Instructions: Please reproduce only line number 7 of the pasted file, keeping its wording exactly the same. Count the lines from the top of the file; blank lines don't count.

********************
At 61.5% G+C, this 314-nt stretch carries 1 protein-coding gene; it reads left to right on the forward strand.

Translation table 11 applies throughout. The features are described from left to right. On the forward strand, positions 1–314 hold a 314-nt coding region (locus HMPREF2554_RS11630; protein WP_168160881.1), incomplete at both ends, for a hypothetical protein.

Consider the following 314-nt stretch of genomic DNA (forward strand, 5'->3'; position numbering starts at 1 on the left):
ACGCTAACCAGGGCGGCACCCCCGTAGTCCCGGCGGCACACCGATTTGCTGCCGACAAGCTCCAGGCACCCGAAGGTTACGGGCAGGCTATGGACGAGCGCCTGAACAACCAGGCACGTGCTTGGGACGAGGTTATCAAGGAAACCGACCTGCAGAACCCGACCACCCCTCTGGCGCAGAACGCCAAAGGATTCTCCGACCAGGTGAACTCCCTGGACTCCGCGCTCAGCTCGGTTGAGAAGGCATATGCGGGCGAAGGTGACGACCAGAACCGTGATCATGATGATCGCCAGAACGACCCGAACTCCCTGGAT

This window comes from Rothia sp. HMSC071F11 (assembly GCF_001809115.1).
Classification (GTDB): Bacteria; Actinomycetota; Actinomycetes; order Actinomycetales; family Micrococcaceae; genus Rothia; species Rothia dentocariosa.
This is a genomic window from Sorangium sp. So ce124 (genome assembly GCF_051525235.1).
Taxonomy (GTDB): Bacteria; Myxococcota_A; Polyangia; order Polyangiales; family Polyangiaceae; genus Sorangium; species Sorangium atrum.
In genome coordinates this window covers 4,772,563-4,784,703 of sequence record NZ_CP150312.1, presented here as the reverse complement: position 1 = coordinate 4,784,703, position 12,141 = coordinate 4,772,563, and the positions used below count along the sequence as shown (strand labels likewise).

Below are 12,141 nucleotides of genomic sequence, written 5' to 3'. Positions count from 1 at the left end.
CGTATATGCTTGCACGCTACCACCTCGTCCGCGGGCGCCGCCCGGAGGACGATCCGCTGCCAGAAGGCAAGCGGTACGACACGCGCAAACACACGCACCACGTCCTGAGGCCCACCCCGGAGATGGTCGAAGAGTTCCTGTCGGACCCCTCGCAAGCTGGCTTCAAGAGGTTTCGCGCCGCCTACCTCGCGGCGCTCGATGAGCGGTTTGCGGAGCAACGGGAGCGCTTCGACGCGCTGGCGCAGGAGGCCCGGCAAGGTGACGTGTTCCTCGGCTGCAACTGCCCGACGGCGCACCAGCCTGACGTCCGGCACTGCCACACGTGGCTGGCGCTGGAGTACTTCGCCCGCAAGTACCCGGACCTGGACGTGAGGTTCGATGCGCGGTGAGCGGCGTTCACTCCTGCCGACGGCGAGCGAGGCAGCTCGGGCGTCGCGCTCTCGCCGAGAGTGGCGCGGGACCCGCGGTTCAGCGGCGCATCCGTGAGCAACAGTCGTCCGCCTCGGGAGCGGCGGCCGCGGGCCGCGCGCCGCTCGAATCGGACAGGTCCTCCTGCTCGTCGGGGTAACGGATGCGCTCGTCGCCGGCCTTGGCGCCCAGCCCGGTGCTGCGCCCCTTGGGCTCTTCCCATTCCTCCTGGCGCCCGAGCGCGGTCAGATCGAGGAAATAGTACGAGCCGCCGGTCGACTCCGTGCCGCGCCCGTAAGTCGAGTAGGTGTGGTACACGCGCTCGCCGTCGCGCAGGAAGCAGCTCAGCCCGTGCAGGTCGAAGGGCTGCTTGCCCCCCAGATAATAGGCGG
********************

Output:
This is a genomic window from Sorangium sp. So ce124 (genome assembly GCF_051525235.1).